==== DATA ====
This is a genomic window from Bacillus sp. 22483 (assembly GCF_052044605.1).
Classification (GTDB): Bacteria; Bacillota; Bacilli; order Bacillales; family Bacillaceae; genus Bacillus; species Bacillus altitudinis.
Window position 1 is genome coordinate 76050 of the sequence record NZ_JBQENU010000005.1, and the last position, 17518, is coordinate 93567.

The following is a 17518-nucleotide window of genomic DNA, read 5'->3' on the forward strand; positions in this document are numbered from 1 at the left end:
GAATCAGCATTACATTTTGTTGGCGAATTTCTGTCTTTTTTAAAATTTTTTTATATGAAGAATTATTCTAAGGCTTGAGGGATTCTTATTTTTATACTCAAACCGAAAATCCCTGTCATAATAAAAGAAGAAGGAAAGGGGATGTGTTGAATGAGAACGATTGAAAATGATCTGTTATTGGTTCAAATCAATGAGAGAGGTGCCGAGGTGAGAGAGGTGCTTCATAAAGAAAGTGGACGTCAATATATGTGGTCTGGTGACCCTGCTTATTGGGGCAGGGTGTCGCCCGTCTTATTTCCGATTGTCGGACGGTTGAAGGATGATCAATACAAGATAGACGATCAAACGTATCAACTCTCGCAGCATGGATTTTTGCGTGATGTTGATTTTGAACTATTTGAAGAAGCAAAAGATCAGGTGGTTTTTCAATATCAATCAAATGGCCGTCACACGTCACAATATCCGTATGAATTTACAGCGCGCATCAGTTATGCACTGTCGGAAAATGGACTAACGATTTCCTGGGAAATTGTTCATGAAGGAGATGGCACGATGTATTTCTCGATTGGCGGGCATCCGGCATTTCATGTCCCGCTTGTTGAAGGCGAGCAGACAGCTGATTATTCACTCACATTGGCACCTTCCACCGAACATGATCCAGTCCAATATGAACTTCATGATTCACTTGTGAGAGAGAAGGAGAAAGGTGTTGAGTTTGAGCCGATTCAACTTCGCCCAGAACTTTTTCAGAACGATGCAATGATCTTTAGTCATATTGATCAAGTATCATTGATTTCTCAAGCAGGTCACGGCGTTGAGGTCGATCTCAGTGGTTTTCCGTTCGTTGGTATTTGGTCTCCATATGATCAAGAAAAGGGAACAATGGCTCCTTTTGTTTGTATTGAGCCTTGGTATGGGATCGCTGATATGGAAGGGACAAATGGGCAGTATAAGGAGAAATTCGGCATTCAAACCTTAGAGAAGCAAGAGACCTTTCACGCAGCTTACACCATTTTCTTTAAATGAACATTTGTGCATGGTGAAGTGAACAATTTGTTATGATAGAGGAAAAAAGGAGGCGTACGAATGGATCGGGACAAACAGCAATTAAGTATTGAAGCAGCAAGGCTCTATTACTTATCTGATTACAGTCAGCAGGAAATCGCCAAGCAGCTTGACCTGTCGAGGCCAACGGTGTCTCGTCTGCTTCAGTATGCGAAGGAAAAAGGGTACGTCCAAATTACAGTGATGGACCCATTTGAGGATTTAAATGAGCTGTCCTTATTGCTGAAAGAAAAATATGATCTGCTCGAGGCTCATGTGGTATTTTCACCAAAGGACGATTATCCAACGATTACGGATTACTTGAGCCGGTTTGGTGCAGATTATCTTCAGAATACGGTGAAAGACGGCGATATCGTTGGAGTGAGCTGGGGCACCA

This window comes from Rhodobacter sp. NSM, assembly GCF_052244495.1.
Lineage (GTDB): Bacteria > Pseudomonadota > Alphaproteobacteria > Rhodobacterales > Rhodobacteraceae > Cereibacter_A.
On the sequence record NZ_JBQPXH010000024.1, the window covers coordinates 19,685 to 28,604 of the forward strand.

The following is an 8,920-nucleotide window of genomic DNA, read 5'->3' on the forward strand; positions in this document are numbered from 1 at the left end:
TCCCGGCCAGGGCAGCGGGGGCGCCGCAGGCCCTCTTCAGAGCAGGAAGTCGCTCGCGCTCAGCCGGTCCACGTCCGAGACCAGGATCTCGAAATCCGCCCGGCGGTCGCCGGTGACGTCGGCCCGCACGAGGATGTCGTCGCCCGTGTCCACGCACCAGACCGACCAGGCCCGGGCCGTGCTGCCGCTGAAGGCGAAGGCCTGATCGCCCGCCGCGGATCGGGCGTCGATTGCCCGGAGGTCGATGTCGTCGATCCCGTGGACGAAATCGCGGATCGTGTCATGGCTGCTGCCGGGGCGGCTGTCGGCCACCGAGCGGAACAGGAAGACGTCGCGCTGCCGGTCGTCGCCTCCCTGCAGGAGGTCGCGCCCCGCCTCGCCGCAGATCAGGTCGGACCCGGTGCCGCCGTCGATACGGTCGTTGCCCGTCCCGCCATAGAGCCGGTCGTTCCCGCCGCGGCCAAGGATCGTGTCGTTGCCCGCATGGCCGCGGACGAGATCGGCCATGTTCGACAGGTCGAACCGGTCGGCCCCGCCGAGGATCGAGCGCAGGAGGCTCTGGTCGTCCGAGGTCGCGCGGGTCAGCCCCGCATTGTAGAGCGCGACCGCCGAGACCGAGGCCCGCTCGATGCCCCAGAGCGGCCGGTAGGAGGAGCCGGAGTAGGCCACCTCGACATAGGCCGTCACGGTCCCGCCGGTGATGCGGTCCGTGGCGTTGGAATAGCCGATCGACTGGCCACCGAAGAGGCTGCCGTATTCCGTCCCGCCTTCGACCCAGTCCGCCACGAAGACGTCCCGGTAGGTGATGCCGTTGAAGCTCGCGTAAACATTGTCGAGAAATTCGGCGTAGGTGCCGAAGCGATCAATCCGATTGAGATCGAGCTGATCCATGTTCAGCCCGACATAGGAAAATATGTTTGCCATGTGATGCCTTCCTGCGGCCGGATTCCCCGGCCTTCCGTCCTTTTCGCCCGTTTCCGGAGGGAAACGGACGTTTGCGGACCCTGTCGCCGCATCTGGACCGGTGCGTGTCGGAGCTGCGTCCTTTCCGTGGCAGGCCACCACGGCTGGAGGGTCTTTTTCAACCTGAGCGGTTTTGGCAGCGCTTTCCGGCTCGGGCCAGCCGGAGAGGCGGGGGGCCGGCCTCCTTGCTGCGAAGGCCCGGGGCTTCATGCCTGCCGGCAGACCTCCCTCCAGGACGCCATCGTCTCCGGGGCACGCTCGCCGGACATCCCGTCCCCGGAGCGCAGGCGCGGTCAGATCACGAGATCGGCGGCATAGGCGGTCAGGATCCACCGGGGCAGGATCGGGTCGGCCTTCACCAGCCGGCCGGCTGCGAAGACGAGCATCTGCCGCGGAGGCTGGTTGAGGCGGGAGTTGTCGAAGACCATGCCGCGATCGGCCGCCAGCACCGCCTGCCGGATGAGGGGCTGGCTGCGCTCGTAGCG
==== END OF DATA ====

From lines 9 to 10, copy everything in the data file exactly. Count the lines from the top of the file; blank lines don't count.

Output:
The following is an 8,920-nucleotide window of genomic DNA, read 5'->3' on the forward strand; positions in this document are numbered from 1 at the left end:
TCCCGGCCAGGGCAGCGGGGGCGCCGCAGGCCCTCTTCAGAGCAGGAAGTCGCTCGCGCTCAGCCGGTCCACGTCCGAGACCAGGATCTCGAAATCCGCCCGGCGGTCGCCGGTGACGTCGGCCCGCACGAGGATGTCGTCGCCCGTGTCCACGCACCAGACCGACCAGGCCCGGGCCGTGCTGCCGCTGAAGGCGAAGGCCTGATCGCCCGCCGCGGATCGGGCGTCGATTGCCCGGAGGTCGATGTCGTCGATCCCGTGGACGAAATCGCGGATCGTGTCATGGCTGCTGCCGGGGCGGCTGTCGGCCACCGAGCGGAACAGGAAGACGTCGCGCTGCCGGTCGTCGCCTCCCTGCAGGAGGTCGCGCCCCGCCTCGCCGCAGATCAGGTCGGACCCGGTGCCGCCGTCGATACGGTCGTTGCCCGTCCCGCCATAGAGCCGGTCGTTCCCGCCGCGGCCAAGGATCGTGTCGTTGCCCGCATGGCCGCGGACGAGATCGGCCATGTTCGACAGGTCGAACCGGTCGGCCCCGCCGAGGATCGAGCGCAGGAGGCTCTGGTCGTCCGAGGTCGCGCGGGTCAGCCCCGCATTGTAGAGCGCGACCGCCGAGACCGAGGCCCGCTCGATGCCCCAGAGCGGCCGGTAGGAGGAGCCGGAGTAGGCCACCTCGACATAGGCCGTCACGGTCCCGCCGGTGATGCGGTCCGTGGCGTTGGAATAGCCGATCGACTGGCCACCGAAGAGGCTGCCGTATTCCGTCCCGCCTTCGACCCAGTCCGCCACGAAGACGTCCCGGTAGGTGATGCCGTTGAAGCTCGCGTAAACATTGTCGAGAAATTCGGCGTAGGTGCCGAAGCGATCAATCCGATTGAGATCGAGCTGATCCATGTTCAGCCCGACATAGGAAAATATGTTTGCCATGTGATGCCTTCCTGCGGCCGGATTCCCCGGCCTTCCGTCCTTTTCGCCCGTTTCCGGAGGGAAACGGACGTTTGCGGACCCTGTCGCCGCATCTGGACCGGTGCGTGTCGGAGCTGCGTCCTTTCCGTGGCAGGCCACCACGGCTGGAGGGTCTTTTTCAACCTGAGCGGTTTTGGCAGCGCTTTCCGGCTCGGGCCAGCCGGAGAGGCGGGGGGCCGGCCTCCTTGCTGCGAAGGCCCGGGGCTTCATGCCTGCCGGCAGACCTCCCTCCAGGACGCCATCGTCTCCGGGGCACGCTCGCCGGACATCCCGTCCCCGGAGCGCAGGCGCGGTCAGATCACGAGATCGGCGGCATAGGCGGTCAGGATCCACCGGGGCAGGATCGGGTCGGCCTTCACCAGCCGGCCGGCTGCGAAGACGAGCATCTGCCGCGGAGGCTGGTTGAGGCGGGAGTTGTCGAAGACCATGCCGCGATCGGCCGCCAGCACCGCCTGCCGGATGAGGGGCTGGCTGCGCTCGTAGCG